Backyard Biology

Nature stories from my backyard and beyond

Nature Activities

Talking to the Birds

Friday, May 6, 2011

Bird feeders are a wonderful way to observe nature. Over the years, I have had over 30 types of birds visit my feeders, allowing me an opportunity to watch their behavior. Not only does the bird feeder bring the birds within my sight, it also brings them within my hearing, allowing me to study their songs. This is important because any good birder will tell you that the majority of birds are found by sound, often their sound being the only way to identify them as they sit high in a tree.

Bird sounds are not only used for identification, but for understanding behaviors as well. Many birds have different calls for attracting a mate, gathering together, or for danger. Learning these different calls helps us to understand what is going on in the birld world. For instance a murder of crows (a group of crows) making a ruckus often indicates they have found and are mobbing a hawk or owl.

By learning a few bird calls and imitating them, or playing recordings of bird calls, you can often interact with the birds. I first noticed this when I imitated the three-note territorial call of the tufted titmouse. Whenever I imitated this call, the local titmouse would come looking for the intruder, often hopping from tree to tree in search of the other bird.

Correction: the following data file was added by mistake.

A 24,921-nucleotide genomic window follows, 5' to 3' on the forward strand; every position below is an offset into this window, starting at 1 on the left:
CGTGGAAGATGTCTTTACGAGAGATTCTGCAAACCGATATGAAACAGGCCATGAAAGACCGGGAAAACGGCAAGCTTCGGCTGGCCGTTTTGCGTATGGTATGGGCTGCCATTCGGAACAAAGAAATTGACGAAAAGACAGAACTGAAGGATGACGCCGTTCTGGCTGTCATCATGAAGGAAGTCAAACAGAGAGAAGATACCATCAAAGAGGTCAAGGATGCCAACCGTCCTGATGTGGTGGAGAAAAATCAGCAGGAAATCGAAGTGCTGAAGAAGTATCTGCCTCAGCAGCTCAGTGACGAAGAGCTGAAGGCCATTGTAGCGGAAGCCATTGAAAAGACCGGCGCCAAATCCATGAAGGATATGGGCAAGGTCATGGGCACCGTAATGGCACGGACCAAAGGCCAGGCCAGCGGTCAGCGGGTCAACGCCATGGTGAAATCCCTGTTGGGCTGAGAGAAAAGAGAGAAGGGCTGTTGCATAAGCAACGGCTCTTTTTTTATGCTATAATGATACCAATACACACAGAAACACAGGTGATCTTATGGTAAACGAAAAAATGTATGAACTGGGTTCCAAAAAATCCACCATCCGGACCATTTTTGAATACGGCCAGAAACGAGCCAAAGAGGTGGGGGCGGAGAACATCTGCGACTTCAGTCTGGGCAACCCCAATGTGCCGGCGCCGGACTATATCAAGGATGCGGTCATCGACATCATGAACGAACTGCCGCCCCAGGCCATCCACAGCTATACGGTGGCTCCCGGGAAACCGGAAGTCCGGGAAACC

Of course it goes without saying that birds not only make sounds, they also listen to sounds. They listen not only to the calls of their own species, but to others as well. Since my bird feeder draws a lot of songbirds, it also draws a number of hawks that regularly come swooping in to feed on the birds. So it should come as no surprise that the birds at my feeder listen for and react to the sound of the hawks.

In this activity, we will see just what effect the call of different raptors - hawks and owls - have on the the birds at my feeder.


  • a well-visited bird feeder
  • a recording of different hawks and owls.

    I use a laptop connected to the internet and external speakers, but any recording will do.


  1. Pick a day when there are plenty of birds at the feeder. A wide assortment of birds is best, including ground birds and perching birds.

  2. Set up your recording device so the calls can be heard by the birds but will not visually disturb the birds.

    Since my bird feeders are directly outside my kitchen window, I set up my computer at the table where I can see the birds, and place the external speakers outside the window. This way, I can not only observe the birds from inside the house where I won’t disturb them, I can also stay warm if I am doing this experiment in the winter.

  3. Play the call from one of the raptors and record the effect on the birds at the feeder. Do they stop feeding? Do they freeze or look skyward? Do they fly away? How long does it take them to return to normal behavior?

  4. Record your observations.

  5. The next day, repeat the experiment with another raptor call.
    By waiting for the next day to repeat the experiment, you will not seriously interupt the birds ability to feed, nor will you scare them away for good.

One would expect that the calls of accipiters such as the coopers and sharp-shinned hawks would have the most effect on the birds, since these hawks feed regularly on birds at a feeder while the calls of owls have the least effect on the birds since they are not known to feed on birds at a feeder. Do your results support this?


Thanks to my friend Maureen McConnell for this activity.